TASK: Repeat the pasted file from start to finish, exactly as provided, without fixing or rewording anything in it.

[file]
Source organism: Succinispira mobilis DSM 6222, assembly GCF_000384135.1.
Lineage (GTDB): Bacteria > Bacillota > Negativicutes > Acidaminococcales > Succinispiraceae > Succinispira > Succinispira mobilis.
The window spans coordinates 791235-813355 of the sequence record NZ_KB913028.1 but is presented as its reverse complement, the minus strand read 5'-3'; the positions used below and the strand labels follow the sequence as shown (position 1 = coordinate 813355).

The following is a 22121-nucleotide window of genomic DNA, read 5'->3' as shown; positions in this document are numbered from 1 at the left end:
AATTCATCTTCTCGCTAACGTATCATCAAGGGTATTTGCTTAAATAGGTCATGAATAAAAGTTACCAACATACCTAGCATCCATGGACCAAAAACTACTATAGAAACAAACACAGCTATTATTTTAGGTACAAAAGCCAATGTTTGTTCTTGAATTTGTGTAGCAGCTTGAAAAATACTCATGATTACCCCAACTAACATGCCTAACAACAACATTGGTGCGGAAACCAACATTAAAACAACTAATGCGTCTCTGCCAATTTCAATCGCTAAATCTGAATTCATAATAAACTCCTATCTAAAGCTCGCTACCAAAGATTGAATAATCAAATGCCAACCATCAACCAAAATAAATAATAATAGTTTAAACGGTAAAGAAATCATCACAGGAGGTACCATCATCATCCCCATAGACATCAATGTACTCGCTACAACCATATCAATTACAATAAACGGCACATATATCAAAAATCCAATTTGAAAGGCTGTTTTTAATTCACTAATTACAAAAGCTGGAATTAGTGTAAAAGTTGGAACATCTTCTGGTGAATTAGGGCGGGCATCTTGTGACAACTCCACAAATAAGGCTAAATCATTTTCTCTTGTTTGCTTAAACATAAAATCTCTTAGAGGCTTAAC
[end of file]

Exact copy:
Source organism: Succinispira mobilis DSM 6222, assembly GCF_000384135.1.
Lineage (GTDB): Bacteria > Bacillota > Negativicutes > Acidaminococcales > Succinispiraceae > Succinispira > Succinispira mobilis.
The window spans coordinates 791235-813355 of the sequence record NZ_KB913028.1 but is presented as its reverse complement, the minus strand read 5'-3'; the positions used below and the strand labels follow the sequence as shown (position 1 = coordinate 813355).

The following is a 22121-nucleotide window of genomic DNA, read 5'->3' as shown; positions in this document are numbered from 1 at the left end:
AATTCATCTTCTCGCTAACGTATCATCAAGGGTATTTGCTTAAATAGGTCATGAATAAAAGTTACCAACATACCTAGCATCCATGGACCAAAAACTACTATAGAAACAAACACAGCTATTATTTTAGGTACAAAAGCCAATGTTTGTTCTTGAATTTGTGTAGCAGCTTGAAAAATACTCATGATTACCCCAACTAACATGCCTAACAACAACATTGGTGCGGAAACCAACATTAAAACAACTAATGCGTCTCTGCCAATTTCAATCGCTAAATCTGAATTCATAATAAACTCCTATCTAAAGCTCGCTACCAAAGATTGAATAATCAAATGCCAACCATCAACCAAAATAAATAATAATAGTTTAAACGGTAAAGAAATCATCACAGGAGGTACCATCATCATCCCCATAGACATCAATGTACTCGCTACAACCATATCAATTACAATAAACGGCACATATATCAAAAATCCAATTTGAAAGGCTGTTTTTAATTCACTAATTACAAAAGCTGGAATTAGTGTAAAAGTTGGAACATCTTCTGGTGAATTAGGGCGGGCATCTTGTGACAACTCCACAAATAAGGCTAAATCATTTTCTCTTGTTTGCTTAAACATAAAATCTCTTAGAGGCTTAAC